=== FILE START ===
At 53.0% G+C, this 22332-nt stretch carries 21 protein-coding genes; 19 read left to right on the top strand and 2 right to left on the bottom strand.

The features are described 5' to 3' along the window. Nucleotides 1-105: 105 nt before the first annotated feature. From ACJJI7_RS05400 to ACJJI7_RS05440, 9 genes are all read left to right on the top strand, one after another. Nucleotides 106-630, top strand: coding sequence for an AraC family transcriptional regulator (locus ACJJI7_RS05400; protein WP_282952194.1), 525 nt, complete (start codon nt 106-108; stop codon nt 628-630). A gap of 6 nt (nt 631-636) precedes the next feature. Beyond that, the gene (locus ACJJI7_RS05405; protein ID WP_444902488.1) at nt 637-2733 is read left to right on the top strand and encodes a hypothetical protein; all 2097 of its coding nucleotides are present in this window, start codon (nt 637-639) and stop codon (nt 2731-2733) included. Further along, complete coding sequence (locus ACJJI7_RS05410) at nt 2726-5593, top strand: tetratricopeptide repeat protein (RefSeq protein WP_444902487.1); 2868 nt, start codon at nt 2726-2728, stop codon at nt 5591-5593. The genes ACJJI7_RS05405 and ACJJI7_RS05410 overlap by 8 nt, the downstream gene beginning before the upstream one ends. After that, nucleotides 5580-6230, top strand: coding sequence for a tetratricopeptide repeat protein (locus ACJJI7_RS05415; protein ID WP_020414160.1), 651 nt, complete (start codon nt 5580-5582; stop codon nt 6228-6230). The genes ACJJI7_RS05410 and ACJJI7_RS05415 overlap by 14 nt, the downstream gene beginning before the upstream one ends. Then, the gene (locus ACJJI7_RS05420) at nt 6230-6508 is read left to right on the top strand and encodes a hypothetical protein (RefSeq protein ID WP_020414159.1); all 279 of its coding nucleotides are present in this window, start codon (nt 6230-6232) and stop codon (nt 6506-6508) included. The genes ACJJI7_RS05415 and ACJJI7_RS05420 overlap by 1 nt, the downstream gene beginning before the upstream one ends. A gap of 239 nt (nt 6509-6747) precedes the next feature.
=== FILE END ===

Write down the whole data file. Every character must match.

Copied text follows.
At 53.0% G+C, this 22332-nt stretch carries 21 protein-coding genes; 19 read left to right on the top strand and 2 right to left on the bottom strand.

The features are described 5' to 3' along the window. Nucleotides 1-105: 105 nt before the first annotated feature. From ACJJI7_RS05400 to ACJJI7_RS05440, 9 genes are all read left to right on the top strand, one after another. Nucleotides 106-630, top strand: coding sequence for an AraC family transcriptional regulator (locus ACJJI7_RS05400; protein WP_282952194.1), 525 nt, complete (start codon nt 106-108; stop codon nt 628-630). A gap of 6 nt (nt 631-636) precedes the next feature. Beyond that, the gene (locus ACJJI7_RS05405; protein ID WP_444902488.1) at nt 637-2733 is read left to right on the top strand and encodes a hypothetical protein; all 2097 of its coding nucleotides are present in this window, start codon (nt 637-639) and stop codon (nt 2731-2733) included. Further along, complete coding sequence (locus ACJJI7_RS05410) at nt 2726-5593, top strand: tetratricopeptide repeat protein (RefSeq protein WP_444902487.1); 2868 nt, start codon at nt 2726-2728, stop codon at nt 5591-5593. The genes ACJJI7_RS05405 and ACJJI7_RS05410 overlap by 8 nt, the downstream gene beginning before the upstream one ends. After that, nucleotides 5580-6230, top strand: coding sequence for a tetratricopeptide repeat protein (locus ACJJI7_RS05415; protein ID WP_020414160.1), 651 nt, complete (start codon nt 5580-5582; stop codon nt 6228-6230). The genes ACJJI7_RS05410 and ACJJI7_RS05415 overlap by 14 nt, the downstream gene beginning before the upstream one ends. Then, the gene (locus ACJJI7_RS05420) at nt 6230-6508 is read left to right on the top strand and encodes a hypothetical protein (RefSeq protein ID WP_020414159.1); all 279 of its coding nucleotides are present in this window, start codon (nt 6230-6232) and stop codon (nt 6506-6508) included. The genes ACJJI7_RS05415 and ACJJI7_RS05420 overlap by 1 nt, the downstream gene beginning before the upstream one ends. A gap of 239 nt (nt 6509-6747) precedes the next feature.